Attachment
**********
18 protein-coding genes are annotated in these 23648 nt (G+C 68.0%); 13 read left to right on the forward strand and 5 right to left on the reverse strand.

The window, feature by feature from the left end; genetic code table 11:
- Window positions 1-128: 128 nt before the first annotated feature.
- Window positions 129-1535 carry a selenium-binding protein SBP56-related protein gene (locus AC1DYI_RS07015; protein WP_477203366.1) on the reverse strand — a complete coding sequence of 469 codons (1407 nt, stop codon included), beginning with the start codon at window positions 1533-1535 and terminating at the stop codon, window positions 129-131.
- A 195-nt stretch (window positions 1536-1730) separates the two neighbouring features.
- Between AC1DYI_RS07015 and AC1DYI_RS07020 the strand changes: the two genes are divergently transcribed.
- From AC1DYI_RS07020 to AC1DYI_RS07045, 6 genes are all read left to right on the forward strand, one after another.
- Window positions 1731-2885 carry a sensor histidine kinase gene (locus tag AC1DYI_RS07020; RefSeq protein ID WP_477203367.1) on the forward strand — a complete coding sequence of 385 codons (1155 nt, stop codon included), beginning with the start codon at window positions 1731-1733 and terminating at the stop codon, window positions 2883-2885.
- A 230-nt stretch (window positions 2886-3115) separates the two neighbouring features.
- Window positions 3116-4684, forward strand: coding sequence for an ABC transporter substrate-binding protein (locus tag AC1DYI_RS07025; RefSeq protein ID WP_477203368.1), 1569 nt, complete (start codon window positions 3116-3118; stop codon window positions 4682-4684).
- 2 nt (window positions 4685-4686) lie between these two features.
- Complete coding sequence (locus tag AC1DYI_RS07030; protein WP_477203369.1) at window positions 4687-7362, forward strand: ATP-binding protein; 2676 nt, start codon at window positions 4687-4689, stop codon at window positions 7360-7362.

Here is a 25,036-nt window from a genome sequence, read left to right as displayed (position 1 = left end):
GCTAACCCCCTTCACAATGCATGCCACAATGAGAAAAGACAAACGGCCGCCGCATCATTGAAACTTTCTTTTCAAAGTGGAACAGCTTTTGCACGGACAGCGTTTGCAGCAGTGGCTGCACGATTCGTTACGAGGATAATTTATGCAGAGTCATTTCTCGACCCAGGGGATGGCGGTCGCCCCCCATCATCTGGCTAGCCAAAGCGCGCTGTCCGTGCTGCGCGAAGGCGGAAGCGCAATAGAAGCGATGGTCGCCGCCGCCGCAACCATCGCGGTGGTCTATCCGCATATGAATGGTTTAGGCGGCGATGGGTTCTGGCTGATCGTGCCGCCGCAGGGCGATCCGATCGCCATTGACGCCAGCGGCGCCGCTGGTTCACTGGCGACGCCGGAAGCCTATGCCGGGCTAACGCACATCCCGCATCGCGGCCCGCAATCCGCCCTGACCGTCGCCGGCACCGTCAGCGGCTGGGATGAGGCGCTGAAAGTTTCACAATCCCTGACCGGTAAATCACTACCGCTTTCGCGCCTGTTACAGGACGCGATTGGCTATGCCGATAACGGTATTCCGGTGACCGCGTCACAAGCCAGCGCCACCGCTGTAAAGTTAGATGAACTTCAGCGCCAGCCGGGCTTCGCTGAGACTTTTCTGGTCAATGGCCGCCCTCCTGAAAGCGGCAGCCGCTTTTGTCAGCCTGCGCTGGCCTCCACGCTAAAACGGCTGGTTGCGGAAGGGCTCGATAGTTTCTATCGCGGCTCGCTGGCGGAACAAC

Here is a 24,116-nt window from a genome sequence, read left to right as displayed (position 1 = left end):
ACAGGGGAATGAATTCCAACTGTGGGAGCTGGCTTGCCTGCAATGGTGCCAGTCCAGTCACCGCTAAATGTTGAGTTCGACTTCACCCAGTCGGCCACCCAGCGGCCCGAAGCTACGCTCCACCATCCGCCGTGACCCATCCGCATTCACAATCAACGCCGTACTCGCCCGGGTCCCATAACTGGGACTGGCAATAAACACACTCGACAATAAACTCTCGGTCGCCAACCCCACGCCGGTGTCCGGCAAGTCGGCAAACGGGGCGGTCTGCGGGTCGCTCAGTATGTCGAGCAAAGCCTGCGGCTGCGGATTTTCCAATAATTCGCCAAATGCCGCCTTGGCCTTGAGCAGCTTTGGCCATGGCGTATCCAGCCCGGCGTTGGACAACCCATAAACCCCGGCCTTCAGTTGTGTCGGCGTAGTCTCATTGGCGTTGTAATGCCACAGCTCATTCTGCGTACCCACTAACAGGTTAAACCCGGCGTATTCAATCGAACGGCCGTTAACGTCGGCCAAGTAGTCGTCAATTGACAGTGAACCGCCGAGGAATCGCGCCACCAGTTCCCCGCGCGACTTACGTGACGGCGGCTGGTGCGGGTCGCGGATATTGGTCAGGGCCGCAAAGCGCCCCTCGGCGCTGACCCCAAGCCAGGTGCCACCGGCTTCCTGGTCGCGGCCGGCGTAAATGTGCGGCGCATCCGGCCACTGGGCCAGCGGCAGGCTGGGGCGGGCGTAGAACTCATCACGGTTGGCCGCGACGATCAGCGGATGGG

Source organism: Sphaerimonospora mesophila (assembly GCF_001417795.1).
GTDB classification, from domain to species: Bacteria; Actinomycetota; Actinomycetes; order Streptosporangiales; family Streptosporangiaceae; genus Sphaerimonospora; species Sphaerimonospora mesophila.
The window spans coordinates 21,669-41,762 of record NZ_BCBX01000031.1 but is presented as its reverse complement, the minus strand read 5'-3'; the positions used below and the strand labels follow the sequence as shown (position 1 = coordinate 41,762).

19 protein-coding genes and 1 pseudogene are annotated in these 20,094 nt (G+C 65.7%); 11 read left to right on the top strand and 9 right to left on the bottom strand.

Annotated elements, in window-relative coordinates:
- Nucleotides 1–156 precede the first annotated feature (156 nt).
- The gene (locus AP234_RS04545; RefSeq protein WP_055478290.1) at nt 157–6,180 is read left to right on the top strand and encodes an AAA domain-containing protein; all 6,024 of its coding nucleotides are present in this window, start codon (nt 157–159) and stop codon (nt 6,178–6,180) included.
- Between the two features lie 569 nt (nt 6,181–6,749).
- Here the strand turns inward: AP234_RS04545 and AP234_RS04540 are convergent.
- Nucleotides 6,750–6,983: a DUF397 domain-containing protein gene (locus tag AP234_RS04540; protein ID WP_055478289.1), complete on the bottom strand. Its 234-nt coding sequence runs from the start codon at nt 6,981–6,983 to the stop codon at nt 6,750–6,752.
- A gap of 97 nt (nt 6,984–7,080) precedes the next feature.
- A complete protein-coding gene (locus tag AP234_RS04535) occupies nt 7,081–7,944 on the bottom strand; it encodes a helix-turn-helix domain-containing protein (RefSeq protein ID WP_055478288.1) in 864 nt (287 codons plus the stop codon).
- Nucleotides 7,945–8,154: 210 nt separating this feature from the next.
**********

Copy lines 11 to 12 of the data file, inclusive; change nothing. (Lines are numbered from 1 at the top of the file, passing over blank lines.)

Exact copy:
- 2 nt (window positions 4685-4686) lie between these two features.
- Complete coding sequence (locus tag AC1DYI_RS07030; protein WP_477203369.1) at window positions 4687-7362, forward strand: ATP-binding protein; 2676 nt, start codon at window positions 4687-4689, stop codon at window positions 7360-7362.